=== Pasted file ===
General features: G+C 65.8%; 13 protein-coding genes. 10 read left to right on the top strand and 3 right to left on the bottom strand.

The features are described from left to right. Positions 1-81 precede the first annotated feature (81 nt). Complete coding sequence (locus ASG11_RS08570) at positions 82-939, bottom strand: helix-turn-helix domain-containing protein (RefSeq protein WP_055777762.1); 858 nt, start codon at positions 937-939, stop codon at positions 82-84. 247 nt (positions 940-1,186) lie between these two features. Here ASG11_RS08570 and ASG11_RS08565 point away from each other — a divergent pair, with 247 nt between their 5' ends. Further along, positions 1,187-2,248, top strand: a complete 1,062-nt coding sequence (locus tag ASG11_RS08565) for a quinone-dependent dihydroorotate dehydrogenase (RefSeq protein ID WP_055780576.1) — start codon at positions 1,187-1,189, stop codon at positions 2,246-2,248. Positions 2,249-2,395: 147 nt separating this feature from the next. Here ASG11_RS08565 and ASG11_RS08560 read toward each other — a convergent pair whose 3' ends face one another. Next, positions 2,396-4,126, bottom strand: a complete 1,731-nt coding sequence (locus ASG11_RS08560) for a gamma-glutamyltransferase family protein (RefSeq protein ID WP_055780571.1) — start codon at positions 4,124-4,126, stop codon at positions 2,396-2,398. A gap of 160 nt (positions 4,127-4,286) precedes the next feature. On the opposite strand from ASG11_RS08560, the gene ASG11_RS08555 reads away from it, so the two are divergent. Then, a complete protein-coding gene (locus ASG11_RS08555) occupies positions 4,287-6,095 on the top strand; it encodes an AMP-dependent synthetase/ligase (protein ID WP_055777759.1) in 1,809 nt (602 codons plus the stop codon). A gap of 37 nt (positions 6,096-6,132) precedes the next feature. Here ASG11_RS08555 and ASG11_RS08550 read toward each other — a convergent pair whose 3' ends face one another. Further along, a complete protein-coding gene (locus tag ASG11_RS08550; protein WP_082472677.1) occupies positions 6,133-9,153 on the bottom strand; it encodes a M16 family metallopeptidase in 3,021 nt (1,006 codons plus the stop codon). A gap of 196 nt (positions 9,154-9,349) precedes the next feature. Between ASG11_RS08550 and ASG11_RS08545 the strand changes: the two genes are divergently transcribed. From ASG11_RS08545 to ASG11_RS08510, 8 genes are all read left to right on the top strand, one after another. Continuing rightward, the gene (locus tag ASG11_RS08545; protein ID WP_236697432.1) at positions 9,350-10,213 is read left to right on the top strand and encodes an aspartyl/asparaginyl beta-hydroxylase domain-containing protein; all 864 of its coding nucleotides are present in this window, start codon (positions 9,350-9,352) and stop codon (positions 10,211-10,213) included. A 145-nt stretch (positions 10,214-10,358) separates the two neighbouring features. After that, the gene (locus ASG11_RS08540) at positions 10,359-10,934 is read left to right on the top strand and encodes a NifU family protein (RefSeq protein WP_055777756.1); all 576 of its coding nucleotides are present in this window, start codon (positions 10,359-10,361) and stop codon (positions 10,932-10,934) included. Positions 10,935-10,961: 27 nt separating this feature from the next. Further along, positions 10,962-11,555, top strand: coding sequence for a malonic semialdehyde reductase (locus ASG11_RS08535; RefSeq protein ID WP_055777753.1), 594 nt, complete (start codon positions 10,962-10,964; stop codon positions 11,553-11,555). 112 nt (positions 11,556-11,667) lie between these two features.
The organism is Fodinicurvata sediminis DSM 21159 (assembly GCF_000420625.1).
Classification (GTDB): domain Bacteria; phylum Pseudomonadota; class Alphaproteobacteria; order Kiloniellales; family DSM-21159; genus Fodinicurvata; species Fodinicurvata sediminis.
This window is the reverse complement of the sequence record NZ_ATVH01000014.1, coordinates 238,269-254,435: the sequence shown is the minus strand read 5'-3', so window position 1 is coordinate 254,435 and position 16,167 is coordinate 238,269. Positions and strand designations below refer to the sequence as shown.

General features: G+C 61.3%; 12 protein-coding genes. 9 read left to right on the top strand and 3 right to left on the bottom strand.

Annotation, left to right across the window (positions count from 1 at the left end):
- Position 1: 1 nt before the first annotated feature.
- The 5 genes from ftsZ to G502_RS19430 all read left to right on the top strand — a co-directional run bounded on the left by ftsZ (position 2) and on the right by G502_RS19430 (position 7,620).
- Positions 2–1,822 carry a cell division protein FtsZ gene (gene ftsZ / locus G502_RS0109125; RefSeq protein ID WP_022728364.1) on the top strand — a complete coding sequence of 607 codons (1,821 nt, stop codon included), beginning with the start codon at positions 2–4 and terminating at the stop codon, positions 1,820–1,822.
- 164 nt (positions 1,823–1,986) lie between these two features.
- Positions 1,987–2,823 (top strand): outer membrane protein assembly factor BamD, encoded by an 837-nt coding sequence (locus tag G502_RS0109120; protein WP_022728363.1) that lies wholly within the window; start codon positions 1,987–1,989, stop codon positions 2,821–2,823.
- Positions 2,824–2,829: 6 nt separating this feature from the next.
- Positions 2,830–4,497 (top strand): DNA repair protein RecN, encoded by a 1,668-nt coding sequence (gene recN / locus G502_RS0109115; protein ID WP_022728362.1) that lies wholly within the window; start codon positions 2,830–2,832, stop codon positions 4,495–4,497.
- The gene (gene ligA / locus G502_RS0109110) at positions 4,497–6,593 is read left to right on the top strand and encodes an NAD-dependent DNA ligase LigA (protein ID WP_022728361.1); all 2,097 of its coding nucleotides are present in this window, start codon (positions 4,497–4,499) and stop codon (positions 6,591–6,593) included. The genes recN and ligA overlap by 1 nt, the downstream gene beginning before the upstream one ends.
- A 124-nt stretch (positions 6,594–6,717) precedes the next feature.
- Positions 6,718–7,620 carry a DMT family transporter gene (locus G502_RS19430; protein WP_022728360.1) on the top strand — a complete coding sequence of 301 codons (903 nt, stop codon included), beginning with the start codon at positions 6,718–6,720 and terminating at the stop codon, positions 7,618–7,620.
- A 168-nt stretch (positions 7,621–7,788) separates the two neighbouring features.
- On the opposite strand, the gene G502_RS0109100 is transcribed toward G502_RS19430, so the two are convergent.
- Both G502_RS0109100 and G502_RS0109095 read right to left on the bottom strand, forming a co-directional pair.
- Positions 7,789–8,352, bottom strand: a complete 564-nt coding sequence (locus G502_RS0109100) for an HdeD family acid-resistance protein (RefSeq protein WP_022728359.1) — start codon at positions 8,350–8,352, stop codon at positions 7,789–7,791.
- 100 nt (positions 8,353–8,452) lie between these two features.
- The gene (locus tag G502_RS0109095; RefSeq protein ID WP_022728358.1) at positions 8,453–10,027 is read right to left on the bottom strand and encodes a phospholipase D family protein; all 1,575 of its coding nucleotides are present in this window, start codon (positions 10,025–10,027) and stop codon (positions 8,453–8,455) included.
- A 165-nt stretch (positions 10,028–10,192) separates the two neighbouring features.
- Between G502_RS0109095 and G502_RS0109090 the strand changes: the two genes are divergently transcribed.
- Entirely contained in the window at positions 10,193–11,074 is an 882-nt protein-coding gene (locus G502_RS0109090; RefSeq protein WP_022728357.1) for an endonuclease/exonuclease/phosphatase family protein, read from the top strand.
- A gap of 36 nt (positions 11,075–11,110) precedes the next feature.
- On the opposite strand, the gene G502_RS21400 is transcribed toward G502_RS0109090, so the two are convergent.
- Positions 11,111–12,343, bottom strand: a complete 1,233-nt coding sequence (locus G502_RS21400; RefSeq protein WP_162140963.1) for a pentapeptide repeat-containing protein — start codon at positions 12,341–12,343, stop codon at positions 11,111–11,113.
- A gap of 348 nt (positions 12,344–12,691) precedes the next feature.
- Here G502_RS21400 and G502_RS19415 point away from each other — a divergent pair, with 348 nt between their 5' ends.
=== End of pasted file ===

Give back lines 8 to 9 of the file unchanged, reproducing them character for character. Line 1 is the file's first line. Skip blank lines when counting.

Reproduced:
- Position 1: 1 nt before the first annotated feature.
- The 5 genes from ftsZ to G502_RS19430 all read left to right on the top strand — a co-directional run bounded on the left by ftsZ (position 2) and on the right by G502_RS19430 (position 7,620).